A creature that must cooperate in order to feed is the tug worm. Tug worms hide in burrows in the reef waiting for large false fish to pass close by. When one comes within range, they launch outward and insert their dual, sharp-tipped, jointed, silicon carbide tentacles through the flesh and wrap them around the bones of the animal. The tug worms have forward-facing hairs on their bodies that keep them firm in their tight burrows, which are lined with their own cement-like feces for a perfect fit, but an individual tug worm can still be ripped out (or apart) by strong prey. To capture large prey, three to twenty worms must have burrows near each other and work together.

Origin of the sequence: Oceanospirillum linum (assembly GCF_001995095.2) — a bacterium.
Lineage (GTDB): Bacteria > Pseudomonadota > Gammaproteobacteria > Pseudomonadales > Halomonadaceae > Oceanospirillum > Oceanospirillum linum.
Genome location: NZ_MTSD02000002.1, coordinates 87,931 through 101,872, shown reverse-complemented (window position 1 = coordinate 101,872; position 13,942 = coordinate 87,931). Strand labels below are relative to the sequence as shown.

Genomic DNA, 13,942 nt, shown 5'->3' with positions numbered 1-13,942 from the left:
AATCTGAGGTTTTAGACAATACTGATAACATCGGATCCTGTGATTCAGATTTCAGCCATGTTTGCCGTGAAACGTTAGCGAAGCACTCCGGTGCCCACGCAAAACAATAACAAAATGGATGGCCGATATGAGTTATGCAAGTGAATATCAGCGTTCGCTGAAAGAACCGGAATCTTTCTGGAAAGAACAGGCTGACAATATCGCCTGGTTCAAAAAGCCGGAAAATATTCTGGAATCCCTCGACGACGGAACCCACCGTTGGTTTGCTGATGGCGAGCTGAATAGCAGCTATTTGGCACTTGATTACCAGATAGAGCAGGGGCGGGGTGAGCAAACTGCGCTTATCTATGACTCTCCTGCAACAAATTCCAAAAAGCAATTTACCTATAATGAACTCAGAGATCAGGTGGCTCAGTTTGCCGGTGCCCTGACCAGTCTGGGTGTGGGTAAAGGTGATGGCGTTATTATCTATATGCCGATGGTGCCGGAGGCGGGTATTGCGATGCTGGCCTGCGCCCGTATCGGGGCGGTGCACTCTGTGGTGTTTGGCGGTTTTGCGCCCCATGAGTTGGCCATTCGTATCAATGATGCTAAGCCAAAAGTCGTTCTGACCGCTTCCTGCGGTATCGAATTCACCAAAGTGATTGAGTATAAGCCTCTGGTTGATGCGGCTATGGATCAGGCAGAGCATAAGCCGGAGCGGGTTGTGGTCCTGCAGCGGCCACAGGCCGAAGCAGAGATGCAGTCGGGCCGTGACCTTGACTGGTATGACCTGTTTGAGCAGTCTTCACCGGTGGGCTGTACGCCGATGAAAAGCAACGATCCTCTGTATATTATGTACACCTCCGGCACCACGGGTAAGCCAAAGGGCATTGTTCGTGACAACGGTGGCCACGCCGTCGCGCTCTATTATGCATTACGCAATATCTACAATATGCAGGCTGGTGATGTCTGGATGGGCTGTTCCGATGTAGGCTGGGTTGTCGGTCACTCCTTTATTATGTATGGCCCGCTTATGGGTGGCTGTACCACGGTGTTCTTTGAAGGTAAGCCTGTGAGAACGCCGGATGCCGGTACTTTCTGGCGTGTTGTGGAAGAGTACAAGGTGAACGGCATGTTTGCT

Some animals grow thick, pointy shells to deter predators. Thorny crabs not only have thorns, but have numerous pincers that remain tightly shut unless they make an effort to open them. Since they do not need all of them, since they break off so easily, and since they grow back, the thorny crabs go around selling them to beps to use in surgery. They will often accept a week’s worth of food as payment. Sometimes the beps give them packets of high calorie false fish fat.
Stabbing crabs are reef predators of planet Ectora that run along the bottom looking for smaller animals to stab with their back legs or grab in their foreclaws.